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Publication numberUS3138447 A
Publication typeGrant
Publication dateJun 23, 1964
Filing dateMay 17, 1960
Priority dateMay 17, 1960
Publication numberUS 3138447 A, US 3138447A, US-A-3138447, US3138447 A, US3138447A
InventorsEric W Eweson
Original AssigneeEric W Eweson
Export CitationBiBTeX, EndNote, RefMan
External Links: USPTO, USPTO Assignment, Espacenet
Multistage process of producing organic fertilizer
US 3138447 A
Abstract  available in
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Claims  available in
Description  (OCR text may contain errors)

MULTISTAGE PROCESS OF PRODUCING ORGANIC FERTILIZER Filed May 17. 1960 June 23, 1 E. w. EWESON.

INVENTOR ERIC w. swzsou f 4 .0 {'Mm AT TORNEYS 2 Sheets-Sheet 1 Ju 2 1964 E. w. EWESON MULTISTAGE PROCESS OF PRODUCING ORGANIC FERTILIZER Filed May 17. 1960 2 Sheets-Sheet 2 INVENTOR. ERIC w Ewes ON AT TOR NE. 75

United States Patent 3,138,447 MULTISTAGE PROCESS OF PRODUCING ORGANIC FERTILIZER Eric W. Eweson, 735 E. State St., Westport, Conn. Filed May 17, 1960, Ser. No. 29,707 4 Claims. (Cl. 71--9) This invention relates to the methods and apparatus for making organic fertilizer from organic waste material.

In my prior patents, No. 2,474,833, No. 2,593,867 and No. 2,680,069, I have described and claimed a method and apparatus for making organic fertilizer by the decomposition of moist organic material through the action of aerobic micro organisms in which air is forced through an enclosed mass of such materials from the bottom of the apparatus and spent air and generated gases are withdrawn at vertically spaced intervals throughout the mass.

While the methods and apparatus disclosed in my prior patents are satisfactory for the production of organic fertilizers, greater speed in large scale quantities is desirable.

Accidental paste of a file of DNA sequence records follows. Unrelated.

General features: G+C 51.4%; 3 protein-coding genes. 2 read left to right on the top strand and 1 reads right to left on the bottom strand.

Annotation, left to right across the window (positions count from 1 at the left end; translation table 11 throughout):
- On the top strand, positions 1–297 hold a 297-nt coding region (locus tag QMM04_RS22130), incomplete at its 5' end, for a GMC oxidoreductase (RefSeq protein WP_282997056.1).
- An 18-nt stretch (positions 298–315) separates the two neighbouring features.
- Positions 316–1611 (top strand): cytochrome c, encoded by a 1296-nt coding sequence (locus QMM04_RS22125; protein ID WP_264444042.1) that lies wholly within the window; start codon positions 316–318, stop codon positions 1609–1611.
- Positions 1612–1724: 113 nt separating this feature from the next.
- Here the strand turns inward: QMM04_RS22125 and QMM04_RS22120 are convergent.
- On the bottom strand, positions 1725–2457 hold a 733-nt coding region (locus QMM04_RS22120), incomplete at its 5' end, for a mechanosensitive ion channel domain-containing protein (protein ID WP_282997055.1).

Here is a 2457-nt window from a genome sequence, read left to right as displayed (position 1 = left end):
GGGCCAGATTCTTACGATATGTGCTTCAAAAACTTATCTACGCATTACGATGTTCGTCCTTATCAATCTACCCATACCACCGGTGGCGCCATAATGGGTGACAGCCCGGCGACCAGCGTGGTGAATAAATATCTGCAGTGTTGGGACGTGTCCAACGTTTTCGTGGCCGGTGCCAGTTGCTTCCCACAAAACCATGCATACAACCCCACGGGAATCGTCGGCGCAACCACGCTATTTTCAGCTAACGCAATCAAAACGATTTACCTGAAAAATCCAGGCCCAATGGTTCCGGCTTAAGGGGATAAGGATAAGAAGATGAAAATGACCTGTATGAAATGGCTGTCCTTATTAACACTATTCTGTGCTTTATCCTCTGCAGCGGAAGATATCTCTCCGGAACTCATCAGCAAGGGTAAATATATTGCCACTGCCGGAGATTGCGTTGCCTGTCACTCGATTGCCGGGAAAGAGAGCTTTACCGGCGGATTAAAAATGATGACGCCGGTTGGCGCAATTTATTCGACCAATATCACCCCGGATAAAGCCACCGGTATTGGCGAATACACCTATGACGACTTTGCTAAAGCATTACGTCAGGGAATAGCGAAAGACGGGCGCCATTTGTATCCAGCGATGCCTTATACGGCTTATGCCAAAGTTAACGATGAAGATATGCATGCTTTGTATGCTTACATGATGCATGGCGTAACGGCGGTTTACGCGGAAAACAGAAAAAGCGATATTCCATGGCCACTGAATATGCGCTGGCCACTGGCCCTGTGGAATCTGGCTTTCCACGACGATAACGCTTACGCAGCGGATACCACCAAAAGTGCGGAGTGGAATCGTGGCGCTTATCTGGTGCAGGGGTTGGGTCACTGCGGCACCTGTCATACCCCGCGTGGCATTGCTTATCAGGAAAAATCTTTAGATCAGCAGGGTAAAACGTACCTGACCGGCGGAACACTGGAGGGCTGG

I have discovered that decomposition rate can be increased and the volume of compressed air needed for areation can be decreased if microbial inoculation of the organic material and aeration for the process is effected in accordance with the method of the present invention.

Microbial inoculation with a portion of the finished product has been used in the manufacture of bakers yeast. However, yeast fermentation entails the propagation of only one species of micro organisms (the Saccharomyces cerevisiae fungi) and such propagation is made in solutions.

Inoculation of non-liquid moist organic material with substantial quantities of the finished product as a culture has been attempted, based on the assumption that composting is analogous to manufacture of bakers yeast. However, while yeast manufacture involves one species of micro organism, compost manufacture involves the propagation in moist solids of a great number of diiferent types and species of micro organisms with greatly varying climatic requirements, and the predominant microbial fioras change drastically and frequently during the progress of the process.

For this reason, following the inoculation practice of the yeast industry has not been successful in the manufacture of compost.

Similarly, inoculation of the raw material by small quantities of special, expensive and often secret microbial cultures, which are sold commercially to stimulate compost fermentation, does not improve either processing speed or the quality of the finished product. (See pages 60-62, Technical Bulletin No. 9, Series 37, June 1953, which reports the results of research by the Sanitary Research Project, University of California, Berkeley, California.) In addition to the small amounts of inoculants used, the reason for this result is that the inoculant is grown under different conditions and materials than encountered when they are used. This lack of acclimatization makes them ineffective.